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Home / Articles / Columnists / Dog World with Tina /  Don’t Be Sorry
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Wednesday, June 3,2015

Don’t Be Sorry

By Tina Valant-Siebelts  

Keepers of our deepest secrets and our greatest joys, dogs are our #1 fans.


They witness our highest and lowest moments, abundance and lean times; marriages, moves, children, and even divorce. Dogs never judge or give up hope; they love so unconditionally.

The unlimited joy a dog brings can be dimmed by the pain of their physical departure. You may have been lucky enough to enjoy years of companionship and fun. It may have happened suddenly or after an illness. Having sent two of the AusSiebelts’ pack-members to the Rainbow Bridge, within six months of one another, I can relate.

When a loved one (this applies to people, too) crosses over, often, people don’t know what to say.

We may hear, from well-meaning friends, “It’s just a dog”, “You can get another”, “She’s in a better place”, or “I’m sorry for your loss”. Understand that for dog lovers, we have bid farewell to a family member. They have left with a piece of our heart.

Many years ago, I received an email with the subject line of “Long shot”. Aussie Rescue had located a very frail female and needed a foster home. “She looks just like your Rudy”, it said. I drove three hours to fetch her.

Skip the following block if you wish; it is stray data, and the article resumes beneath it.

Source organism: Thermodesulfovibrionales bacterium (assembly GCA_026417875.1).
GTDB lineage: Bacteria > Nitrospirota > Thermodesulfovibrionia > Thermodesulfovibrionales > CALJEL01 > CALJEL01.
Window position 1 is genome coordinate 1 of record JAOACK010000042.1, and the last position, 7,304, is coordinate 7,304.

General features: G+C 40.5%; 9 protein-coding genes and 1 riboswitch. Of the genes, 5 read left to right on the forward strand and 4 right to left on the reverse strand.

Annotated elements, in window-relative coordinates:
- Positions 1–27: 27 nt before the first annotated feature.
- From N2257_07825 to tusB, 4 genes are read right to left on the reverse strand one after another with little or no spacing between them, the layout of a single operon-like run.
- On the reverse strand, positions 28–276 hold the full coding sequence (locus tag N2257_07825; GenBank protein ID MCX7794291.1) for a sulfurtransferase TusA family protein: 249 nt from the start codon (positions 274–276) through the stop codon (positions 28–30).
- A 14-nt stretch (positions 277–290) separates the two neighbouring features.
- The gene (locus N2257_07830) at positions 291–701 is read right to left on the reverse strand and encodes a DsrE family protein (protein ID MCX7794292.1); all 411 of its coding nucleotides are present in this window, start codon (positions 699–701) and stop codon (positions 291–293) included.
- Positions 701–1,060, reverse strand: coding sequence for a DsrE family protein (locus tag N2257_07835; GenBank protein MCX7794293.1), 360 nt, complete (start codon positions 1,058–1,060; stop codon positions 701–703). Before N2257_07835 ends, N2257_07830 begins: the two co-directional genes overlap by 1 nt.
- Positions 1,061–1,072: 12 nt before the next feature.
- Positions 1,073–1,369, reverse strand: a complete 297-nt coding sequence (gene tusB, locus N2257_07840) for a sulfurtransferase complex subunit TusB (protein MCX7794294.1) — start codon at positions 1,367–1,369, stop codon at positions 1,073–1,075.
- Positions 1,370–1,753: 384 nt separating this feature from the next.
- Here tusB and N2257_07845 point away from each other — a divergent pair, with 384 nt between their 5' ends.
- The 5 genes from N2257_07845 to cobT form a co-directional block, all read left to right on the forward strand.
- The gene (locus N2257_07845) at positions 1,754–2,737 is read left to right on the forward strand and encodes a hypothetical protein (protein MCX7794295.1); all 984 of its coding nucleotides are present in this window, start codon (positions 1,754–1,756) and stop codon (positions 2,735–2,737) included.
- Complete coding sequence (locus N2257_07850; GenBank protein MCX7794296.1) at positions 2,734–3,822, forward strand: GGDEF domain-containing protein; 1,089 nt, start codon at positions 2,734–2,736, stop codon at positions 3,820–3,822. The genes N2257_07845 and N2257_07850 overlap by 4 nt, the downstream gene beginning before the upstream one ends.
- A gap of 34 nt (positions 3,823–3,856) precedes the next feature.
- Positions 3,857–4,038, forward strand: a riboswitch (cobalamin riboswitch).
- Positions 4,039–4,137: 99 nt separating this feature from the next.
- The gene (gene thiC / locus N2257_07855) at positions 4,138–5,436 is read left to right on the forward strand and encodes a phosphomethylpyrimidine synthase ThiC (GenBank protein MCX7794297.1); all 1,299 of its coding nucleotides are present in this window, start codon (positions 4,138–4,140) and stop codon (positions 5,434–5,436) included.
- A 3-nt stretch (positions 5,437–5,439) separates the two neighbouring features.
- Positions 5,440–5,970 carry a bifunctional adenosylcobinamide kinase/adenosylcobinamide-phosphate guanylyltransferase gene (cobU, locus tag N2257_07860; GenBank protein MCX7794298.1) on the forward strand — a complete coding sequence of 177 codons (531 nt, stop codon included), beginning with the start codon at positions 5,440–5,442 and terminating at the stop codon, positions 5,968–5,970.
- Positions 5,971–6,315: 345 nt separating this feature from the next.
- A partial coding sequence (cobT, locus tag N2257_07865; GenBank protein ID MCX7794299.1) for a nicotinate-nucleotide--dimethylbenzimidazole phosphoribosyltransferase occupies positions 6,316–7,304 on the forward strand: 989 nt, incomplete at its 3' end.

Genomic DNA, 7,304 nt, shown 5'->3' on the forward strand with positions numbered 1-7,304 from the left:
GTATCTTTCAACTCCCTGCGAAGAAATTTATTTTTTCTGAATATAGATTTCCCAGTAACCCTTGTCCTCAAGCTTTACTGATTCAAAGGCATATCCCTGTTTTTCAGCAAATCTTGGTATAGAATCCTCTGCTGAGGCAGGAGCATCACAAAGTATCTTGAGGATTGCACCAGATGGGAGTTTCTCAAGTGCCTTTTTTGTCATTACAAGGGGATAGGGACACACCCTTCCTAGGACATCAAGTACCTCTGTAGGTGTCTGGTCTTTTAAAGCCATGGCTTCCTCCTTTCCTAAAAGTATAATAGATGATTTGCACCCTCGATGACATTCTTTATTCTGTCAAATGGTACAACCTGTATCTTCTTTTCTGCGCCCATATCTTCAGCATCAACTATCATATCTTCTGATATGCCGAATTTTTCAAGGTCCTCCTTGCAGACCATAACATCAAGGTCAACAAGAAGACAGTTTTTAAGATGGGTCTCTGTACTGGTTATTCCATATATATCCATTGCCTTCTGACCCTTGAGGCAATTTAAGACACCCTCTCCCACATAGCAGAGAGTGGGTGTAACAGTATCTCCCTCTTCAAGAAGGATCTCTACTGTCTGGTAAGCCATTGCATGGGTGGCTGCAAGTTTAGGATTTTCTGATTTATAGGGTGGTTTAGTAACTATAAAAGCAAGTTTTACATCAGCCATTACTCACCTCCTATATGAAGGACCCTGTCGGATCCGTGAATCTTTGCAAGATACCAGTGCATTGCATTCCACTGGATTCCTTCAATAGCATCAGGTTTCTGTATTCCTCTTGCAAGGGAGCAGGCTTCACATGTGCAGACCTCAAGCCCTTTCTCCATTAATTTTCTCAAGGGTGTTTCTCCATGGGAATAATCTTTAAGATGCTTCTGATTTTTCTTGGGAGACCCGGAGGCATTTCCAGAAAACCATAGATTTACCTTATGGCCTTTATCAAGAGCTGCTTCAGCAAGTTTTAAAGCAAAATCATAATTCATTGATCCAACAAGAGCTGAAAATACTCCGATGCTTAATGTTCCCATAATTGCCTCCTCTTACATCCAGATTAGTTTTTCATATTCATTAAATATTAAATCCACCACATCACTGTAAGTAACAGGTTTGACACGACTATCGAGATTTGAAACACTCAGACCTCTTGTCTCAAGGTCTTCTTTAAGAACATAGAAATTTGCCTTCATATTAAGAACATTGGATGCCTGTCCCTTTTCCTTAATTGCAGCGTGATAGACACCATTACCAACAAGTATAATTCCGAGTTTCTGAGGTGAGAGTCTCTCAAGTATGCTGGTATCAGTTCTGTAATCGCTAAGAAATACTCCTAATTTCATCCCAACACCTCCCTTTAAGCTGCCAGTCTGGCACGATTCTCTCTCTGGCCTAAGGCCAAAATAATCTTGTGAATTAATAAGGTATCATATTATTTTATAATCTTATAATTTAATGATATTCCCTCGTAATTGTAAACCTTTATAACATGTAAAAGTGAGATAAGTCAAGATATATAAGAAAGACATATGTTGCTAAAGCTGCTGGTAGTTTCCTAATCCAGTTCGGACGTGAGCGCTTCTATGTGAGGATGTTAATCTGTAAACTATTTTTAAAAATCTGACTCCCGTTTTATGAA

Afraid of everything, Chloe was not expected to survive heartworm treatment, she was just skin and bones. She fought hard. Winning our hearts, she became our first foster care failure. Within nine months, she had more than doubled her weight, and gained confidence and energy. “Chloe Longshot” was selected as Miss September on the national ARPH calendar. She was terrified of bicycles and would bolt home from the park, always stopping to look both ways at the cross-street. She was a fierce protector of her pack, Bob and me.

A couple years later, Lacey was found at a water treatment plant. I agreed to foster her, knowing Chloe did not like other females. Her transport was delayed and the girls became BFFs. Lacey, our fourth aussie, assumed the alpha role, and a benevolent leader she was. Nanny to abandoned kittens, she loved her stuffed animals. At 15 and 16 years old, they were welcomed at the bridge by their brothers, Mack and Rudy. I like to think Annette Jaeger (my rescue mentor) was there to meet them - treats in hand, recognized by her hearty laugh. I cherish these memories and blessings with extreme gratitude.

Please don’t say, “I’m sorry for your loss”. Say, “I am thank-ful your dog had a great life with you”. Dogs find, rescue and make **US** into better humans - perpetual works in progress. If your dog is near the end of his/her journey, I send you a warm hug, and offer this: With gratitude, focus on the amazing chain of events which brought you together, and all the wonderful times shared...until you meet again. 

Buster is three years old, and has spent his life in boarding. He is a good boy and dreams of happy memories he will create with his new family. Do you have room in your heart and home for this sweet guy?


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